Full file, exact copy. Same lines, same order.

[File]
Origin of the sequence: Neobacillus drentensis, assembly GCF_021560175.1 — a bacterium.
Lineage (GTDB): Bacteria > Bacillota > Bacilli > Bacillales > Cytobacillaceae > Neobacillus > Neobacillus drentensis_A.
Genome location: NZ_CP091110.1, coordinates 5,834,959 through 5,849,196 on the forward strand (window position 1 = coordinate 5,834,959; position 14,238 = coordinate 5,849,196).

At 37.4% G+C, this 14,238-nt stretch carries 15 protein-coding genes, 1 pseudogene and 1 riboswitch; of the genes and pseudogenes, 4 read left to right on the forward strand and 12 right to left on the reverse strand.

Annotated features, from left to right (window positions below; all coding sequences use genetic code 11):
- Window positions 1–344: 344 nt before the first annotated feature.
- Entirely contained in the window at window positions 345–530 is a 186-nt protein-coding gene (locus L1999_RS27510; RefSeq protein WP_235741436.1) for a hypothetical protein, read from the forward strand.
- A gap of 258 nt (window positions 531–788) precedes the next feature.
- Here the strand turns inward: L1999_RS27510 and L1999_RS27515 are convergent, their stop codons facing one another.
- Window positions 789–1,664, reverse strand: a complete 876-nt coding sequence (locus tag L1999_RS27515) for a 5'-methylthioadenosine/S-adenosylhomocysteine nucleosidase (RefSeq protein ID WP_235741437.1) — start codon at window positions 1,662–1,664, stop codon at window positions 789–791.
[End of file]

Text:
Origin of the sequence: Neobacillus drentensis, assembly GCF_021560175.1 — a bacterium.
Lineage (GTDB): Bacteria > Bacillota > Bacilli > Bacillales > Cytobacillaceae > Neobacillus > Neobacillus drentensis_A.
Genome location: NZ_CP091110.1, coordinates 5,834,959 through 5,849,196 on the forward strand (window position 1 = coordinate 5,834,959; position 14,238 = coordinate 5,849,196).

At 37.4% G+C, this 14,238-nt stretch carries 15 protein-coding genes, 1 pseudogene and 1 riboswitch; of the genes and pseudogenes, 4 read left to right on the forward strand and 12 right to left on the reverse strand.

Annotated features, from left to right (window positions below; all coding sequences use genetic code 11):
- Window positions 1–344: 344 nt before the first annotated feature.
- Entirely contained in the window at window positions 345–530 is a 186-nt protein-coding gene (locus L1999_RS27510; RefSeq protein WP_235741436.1) for a hypothetical protein, read from the forward strand.
- A gap of 258 nt (window positions 531–788) precedes the next feature.
- Here the strand turns inward: L1999_RS27510 and L1999_RS27515 are convergent, their stop codons facing one another.
- Window positions 789–1,664, reverse strand: a complete 876-nt coding sequence (locus tag L1999_RS27515) for a 5'-methylthioadenosine/S-adenosylhomocysteine nucleosidase (RefSeq protein ID WP_235741437.1) — start codon at window positions 1,662–1,664, stop codon at window positions 789–791.